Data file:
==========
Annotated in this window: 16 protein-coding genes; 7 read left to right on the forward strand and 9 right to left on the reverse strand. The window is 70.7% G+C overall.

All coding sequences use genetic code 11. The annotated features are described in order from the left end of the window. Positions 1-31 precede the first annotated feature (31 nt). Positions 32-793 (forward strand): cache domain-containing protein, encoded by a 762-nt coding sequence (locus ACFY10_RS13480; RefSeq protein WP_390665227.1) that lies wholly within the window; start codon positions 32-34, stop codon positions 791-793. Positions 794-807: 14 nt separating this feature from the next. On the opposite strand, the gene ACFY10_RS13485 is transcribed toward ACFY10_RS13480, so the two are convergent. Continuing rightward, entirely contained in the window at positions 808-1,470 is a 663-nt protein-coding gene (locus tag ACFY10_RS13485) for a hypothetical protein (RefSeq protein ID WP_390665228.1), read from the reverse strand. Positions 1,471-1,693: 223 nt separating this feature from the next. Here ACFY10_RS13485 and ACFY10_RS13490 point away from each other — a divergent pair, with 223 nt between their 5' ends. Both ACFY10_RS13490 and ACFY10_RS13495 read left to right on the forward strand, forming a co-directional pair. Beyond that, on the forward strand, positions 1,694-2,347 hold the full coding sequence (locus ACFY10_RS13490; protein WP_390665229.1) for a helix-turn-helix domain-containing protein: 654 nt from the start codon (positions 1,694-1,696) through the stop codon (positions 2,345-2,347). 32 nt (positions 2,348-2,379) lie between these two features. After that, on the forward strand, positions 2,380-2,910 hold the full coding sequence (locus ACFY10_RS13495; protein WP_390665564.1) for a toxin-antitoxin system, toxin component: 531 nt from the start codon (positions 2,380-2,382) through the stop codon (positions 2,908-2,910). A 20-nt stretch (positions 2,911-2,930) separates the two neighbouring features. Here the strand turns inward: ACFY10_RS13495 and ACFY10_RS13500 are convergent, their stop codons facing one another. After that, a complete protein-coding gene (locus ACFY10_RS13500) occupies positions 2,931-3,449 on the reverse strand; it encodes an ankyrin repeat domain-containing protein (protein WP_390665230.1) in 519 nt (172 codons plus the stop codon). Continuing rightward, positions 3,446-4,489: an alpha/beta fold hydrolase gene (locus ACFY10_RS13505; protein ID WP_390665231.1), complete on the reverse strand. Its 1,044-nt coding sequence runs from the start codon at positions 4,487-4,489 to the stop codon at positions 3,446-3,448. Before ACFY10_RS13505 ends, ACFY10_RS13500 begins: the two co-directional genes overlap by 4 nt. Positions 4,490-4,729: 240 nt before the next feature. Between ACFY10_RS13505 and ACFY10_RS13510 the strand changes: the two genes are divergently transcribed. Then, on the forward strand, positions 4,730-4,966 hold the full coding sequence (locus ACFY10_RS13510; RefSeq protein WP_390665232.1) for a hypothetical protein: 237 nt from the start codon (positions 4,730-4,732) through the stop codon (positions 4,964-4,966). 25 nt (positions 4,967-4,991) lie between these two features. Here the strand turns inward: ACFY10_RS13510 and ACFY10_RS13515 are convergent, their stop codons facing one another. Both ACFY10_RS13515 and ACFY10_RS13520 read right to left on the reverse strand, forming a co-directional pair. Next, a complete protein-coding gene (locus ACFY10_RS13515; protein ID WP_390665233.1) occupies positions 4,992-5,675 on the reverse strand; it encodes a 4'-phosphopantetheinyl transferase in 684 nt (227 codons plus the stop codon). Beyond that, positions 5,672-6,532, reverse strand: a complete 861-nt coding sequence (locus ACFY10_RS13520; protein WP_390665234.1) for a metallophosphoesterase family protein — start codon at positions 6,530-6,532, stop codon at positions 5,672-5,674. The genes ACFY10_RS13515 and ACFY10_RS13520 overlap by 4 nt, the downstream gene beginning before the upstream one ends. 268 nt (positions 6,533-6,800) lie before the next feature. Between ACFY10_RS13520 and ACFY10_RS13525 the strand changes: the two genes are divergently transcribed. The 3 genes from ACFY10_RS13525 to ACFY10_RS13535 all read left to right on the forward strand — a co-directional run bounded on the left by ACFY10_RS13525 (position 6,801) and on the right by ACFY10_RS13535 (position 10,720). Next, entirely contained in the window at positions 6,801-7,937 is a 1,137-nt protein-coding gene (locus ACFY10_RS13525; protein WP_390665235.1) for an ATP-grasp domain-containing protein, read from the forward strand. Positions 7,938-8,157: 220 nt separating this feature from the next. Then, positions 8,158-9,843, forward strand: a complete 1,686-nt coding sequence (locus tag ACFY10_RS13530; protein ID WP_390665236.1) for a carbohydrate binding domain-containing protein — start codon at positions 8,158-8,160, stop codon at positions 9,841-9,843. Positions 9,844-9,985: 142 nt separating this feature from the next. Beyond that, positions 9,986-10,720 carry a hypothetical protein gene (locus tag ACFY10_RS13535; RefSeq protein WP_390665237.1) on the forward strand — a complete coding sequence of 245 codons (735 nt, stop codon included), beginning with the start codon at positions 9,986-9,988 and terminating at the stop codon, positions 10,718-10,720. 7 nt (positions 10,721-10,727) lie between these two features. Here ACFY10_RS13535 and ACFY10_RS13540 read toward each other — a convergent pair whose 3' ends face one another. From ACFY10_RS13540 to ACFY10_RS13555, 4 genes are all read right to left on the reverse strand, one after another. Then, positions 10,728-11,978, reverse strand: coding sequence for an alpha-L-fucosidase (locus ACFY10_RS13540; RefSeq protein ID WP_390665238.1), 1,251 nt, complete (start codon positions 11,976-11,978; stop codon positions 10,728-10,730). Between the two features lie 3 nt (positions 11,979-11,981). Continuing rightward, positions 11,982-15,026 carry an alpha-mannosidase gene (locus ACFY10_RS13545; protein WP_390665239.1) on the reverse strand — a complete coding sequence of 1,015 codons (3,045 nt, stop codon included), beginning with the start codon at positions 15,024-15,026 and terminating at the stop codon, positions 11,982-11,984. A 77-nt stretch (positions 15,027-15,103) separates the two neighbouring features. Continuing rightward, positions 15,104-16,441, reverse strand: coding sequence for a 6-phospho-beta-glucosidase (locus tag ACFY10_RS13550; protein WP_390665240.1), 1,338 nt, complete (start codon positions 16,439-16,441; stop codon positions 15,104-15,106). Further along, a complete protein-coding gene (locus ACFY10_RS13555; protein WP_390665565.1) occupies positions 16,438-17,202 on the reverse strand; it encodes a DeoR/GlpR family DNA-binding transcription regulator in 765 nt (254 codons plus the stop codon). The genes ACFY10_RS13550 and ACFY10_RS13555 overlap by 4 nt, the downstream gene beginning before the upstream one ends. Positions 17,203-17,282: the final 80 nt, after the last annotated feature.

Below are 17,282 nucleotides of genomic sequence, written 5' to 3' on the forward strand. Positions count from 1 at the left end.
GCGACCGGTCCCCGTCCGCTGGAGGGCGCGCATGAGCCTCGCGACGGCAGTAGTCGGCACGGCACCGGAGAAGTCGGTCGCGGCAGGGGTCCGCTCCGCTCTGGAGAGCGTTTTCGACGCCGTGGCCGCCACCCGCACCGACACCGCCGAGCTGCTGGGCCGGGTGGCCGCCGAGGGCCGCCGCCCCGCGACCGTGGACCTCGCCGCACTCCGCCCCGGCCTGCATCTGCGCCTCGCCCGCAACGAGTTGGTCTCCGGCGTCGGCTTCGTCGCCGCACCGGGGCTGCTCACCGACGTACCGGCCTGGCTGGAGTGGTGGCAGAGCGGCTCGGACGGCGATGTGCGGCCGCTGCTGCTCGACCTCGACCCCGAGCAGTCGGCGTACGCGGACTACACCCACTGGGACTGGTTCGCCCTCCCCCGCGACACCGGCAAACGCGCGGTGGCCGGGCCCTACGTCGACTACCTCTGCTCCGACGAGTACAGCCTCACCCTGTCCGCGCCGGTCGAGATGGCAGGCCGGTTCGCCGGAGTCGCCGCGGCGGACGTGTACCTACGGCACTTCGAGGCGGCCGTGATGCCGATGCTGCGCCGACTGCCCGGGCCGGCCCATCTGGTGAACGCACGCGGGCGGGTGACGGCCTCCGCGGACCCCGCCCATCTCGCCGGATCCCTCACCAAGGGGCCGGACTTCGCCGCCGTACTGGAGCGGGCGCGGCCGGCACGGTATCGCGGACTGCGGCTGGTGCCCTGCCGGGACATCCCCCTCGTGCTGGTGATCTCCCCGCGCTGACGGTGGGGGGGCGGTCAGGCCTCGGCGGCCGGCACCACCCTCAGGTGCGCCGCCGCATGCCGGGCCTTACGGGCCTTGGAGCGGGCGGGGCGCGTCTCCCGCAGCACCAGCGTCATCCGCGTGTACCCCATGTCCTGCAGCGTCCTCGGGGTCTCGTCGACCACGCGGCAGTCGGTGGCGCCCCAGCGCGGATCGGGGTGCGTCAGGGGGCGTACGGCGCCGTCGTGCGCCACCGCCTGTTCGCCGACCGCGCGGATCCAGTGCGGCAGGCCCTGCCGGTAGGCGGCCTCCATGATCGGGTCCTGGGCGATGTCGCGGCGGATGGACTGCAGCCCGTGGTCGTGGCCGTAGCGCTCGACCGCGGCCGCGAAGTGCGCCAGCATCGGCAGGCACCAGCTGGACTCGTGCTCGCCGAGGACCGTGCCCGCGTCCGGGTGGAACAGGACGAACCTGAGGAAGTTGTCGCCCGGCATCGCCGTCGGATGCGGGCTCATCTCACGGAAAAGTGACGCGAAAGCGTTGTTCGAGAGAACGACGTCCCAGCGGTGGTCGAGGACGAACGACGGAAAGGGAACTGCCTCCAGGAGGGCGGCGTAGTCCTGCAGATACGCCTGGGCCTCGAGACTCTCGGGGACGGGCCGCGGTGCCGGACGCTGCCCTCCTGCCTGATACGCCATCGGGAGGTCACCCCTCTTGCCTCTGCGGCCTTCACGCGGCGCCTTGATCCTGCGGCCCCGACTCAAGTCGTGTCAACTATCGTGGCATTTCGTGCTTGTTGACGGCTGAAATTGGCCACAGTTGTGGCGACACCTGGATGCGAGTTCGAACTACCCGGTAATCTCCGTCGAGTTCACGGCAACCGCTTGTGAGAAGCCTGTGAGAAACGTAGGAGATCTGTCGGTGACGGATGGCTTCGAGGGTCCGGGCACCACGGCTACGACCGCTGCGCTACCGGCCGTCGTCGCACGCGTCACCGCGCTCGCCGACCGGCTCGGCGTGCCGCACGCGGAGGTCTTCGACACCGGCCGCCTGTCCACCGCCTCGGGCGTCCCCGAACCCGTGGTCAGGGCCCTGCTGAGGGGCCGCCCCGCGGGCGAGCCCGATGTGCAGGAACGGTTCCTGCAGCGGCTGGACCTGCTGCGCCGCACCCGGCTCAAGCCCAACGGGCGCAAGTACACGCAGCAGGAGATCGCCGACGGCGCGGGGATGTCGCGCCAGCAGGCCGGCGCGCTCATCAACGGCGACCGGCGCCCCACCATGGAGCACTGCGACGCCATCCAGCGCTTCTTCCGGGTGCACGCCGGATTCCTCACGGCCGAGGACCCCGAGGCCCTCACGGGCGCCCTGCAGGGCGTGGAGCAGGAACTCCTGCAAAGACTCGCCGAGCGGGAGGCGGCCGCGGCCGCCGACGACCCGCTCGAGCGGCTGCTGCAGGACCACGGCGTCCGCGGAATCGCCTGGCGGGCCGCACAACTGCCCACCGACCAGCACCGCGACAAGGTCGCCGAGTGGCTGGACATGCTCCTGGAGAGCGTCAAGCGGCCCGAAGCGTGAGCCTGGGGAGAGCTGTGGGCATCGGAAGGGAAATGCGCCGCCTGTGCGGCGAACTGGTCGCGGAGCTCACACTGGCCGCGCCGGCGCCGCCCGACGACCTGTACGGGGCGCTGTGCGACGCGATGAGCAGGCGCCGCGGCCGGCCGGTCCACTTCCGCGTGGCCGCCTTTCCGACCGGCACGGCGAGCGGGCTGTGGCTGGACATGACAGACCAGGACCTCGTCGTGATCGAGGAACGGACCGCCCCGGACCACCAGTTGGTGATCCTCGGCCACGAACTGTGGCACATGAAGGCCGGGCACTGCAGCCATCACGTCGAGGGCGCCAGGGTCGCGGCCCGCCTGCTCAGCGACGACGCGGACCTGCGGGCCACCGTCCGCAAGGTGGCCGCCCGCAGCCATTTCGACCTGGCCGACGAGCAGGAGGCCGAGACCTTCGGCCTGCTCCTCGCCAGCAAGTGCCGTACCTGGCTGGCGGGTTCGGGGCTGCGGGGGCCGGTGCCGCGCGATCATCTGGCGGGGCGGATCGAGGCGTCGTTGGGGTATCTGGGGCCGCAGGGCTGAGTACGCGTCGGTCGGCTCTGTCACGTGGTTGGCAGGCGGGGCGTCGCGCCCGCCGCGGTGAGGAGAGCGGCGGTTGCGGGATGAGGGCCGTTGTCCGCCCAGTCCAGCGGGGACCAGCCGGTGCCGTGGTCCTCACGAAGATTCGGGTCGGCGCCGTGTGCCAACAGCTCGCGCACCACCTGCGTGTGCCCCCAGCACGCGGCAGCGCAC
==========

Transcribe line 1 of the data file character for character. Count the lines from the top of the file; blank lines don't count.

Annotated in this window: 16 protein-coding genes; 7 read left to right on the forward strand and 9 right to left on the reverse strand. The window is 70.7% G+C overall.